Pull the brakes apart ( grease them ) check that both
internal pin anchors for the springs are in the same hole,
Shimano has 2 internal pin positions.

legalize_it got it probably, I set them up as close as I can then adjust the screw.

Good luck!

Last edited by jeff williams; 03-07-04 at 04:17 PM.
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Old 03-07-04, 03:53 PM   #5
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Hi,
I found a straddle rod to be helpful. The knurled knob just underneath the yoke adjusts the legth of each rod seperately. Nice to eliminate some of the cable stretch
as well.
http://cgi.ebay.com/ws/eBayISAPI.dll...category=27949
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Old 03-07-04, 05:30 PM   #6
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Quote:
Originally Posted by Kid-Cycle
I have late 80's MTB with Shimano DX cantilever brakes in which the main brake cable connects to one of the brake arms and the other brake arm is connected to the main cable with a short cable (barrel end x compression clamp).

After many attempts and once by LBS I cannot seem to ever make both cantilevered brake arms move in a mirrored synchronized manner. To resolve this I was thinking of installing a single cable both cantilevered brake arms to form the upside down "V" and then connect the upside down "V" to the main brake cable with a cable connecter.

Now for my questions.... do you recommend doing this? Or am I just not setting up the existing system properly?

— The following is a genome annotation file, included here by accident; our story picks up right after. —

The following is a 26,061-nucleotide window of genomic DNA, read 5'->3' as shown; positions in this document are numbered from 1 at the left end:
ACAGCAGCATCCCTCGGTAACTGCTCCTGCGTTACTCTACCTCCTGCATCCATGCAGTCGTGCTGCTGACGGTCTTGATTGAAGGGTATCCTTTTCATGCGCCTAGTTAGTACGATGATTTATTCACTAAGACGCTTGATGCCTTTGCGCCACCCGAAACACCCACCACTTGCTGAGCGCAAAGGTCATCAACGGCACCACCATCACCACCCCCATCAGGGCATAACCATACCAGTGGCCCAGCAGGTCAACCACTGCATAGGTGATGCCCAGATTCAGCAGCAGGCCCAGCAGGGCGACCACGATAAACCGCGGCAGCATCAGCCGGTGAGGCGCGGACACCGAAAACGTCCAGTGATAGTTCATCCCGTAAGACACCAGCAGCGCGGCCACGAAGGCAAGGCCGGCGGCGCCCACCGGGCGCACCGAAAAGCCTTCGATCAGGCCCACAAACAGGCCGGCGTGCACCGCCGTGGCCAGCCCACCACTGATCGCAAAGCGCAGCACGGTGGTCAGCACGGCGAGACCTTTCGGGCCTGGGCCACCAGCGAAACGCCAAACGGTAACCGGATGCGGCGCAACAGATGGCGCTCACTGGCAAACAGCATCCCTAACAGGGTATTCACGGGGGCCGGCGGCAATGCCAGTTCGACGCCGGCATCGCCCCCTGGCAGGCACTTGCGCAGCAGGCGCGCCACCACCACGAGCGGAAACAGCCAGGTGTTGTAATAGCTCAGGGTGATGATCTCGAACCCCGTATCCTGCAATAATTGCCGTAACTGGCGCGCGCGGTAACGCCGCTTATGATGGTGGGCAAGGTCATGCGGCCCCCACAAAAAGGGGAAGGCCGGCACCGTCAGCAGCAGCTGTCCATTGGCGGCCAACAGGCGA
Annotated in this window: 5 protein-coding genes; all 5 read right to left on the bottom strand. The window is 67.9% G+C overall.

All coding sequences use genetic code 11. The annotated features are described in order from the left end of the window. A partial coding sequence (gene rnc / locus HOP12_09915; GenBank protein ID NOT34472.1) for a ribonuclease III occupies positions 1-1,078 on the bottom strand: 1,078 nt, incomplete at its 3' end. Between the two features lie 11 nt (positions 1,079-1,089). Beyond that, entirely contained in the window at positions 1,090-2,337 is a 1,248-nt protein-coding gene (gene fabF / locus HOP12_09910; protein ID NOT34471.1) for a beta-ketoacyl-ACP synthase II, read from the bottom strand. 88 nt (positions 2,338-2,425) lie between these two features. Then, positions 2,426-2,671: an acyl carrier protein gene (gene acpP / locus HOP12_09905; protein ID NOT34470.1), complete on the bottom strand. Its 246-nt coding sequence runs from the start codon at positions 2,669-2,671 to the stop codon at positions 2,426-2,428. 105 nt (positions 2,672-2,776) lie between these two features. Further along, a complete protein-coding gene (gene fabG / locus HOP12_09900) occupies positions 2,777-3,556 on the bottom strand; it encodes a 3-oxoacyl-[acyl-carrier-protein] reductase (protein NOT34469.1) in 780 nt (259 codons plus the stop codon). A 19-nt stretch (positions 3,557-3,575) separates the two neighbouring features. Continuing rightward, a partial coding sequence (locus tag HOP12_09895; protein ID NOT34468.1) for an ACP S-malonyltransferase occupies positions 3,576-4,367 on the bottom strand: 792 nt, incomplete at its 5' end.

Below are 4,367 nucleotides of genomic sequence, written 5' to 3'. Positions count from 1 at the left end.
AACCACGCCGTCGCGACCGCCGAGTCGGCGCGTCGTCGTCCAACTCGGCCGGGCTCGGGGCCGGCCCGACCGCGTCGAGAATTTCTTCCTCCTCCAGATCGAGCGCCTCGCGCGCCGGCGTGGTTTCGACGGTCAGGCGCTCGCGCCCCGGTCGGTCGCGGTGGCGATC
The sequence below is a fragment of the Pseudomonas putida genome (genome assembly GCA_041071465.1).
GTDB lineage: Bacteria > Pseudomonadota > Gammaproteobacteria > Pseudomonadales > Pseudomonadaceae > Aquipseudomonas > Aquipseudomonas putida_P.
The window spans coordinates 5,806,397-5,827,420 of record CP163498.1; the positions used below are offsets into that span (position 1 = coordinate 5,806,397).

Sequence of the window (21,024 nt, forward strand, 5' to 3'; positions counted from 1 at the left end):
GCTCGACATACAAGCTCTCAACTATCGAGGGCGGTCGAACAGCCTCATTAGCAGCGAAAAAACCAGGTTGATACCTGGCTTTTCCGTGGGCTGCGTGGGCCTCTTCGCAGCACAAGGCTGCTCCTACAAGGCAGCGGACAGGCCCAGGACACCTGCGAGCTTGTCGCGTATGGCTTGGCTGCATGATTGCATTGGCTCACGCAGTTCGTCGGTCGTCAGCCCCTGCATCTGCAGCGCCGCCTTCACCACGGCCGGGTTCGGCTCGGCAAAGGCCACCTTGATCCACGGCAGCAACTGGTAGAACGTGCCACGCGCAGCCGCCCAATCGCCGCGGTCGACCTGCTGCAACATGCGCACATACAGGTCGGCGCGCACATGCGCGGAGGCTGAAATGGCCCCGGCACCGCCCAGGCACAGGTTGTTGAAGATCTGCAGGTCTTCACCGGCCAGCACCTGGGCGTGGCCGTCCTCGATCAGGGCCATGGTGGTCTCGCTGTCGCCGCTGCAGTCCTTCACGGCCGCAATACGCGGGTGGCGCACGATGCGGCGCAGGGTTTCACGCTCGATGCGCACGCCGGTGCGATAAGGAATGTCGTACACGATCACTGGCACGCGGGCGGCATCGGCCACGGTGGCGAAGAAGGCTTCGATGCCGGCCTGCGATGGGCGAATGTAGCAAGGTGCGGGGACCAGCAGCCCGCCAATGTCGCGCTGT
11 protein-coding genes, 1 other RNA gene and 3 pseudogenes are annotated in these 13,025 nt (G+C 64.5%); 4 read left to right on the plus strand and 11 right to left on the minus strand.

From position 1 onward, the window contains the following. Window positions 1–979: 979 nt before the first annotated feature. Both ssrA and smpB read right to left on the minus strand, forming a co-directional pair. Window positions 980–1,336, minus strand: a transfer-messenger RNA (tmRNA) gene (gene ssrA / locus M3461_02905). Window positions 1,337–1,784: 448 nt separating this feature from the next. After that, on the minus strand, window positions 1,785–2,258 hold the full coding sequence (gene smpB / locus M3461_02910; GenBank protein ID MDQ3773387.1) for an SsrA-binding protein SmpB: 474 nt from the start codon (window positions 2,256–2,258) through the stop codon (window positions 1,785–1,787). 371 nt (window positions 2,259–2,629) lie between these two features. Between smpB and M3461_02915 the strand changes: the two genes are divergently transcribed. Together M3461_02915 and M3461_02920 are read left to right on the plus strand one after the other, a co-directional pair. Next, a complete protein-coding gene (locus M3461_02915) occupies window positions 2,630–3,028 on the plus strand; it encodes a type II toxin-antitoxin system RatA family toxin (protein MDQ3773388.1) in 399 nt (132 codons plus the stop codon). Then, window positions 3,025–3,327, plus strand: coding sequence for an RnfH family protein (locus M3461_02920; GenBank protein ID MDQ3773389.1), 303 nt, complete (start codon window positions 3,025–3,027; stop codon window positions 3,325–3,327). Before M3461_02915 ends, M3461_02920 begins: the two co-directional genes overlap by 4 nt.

The brake cable moves freely within the little housing there is. I hope you were able to follow my description.

PS Yesterday was the first time I was able to ride outdoors since I broke my collar bone 6 weeks ago (went down while riding in the rain). My shoulder is a little sore today but it was nice to get off the stationary cycle.
Lets take one issue at a time. The cable routing that you are referring to is called a "link wire." The important feature of this system is that, if the brake wire ever breaks, it will just pull out of the way. Older designs that used a straddle cable would catch on one of the tire tred knobs and put you over the handlebars. I think that you should keep the link wire system.

If your brake arms aren't working in a synchronized manner, most likely your problem is return spring tension. Each arm has it's own return spring and, if the tension on them isn't the same, only the arm with the stronger spring will return. Most Shimano cantys of that era have a little screw on one of the arms. Adjusting that screw inward or outward will adjust the tension on that spring. Usually if you fiddle with it enough you can get the two arms to balance.

If that doesn't work, look to where the arms mount on the fork or stay. Most canty mounting studs of that era had a series of three holes in them for the end of the canty spring to poke into. By using one of the alternate holes on one arm or the other, you can affect the balbnce of the springs.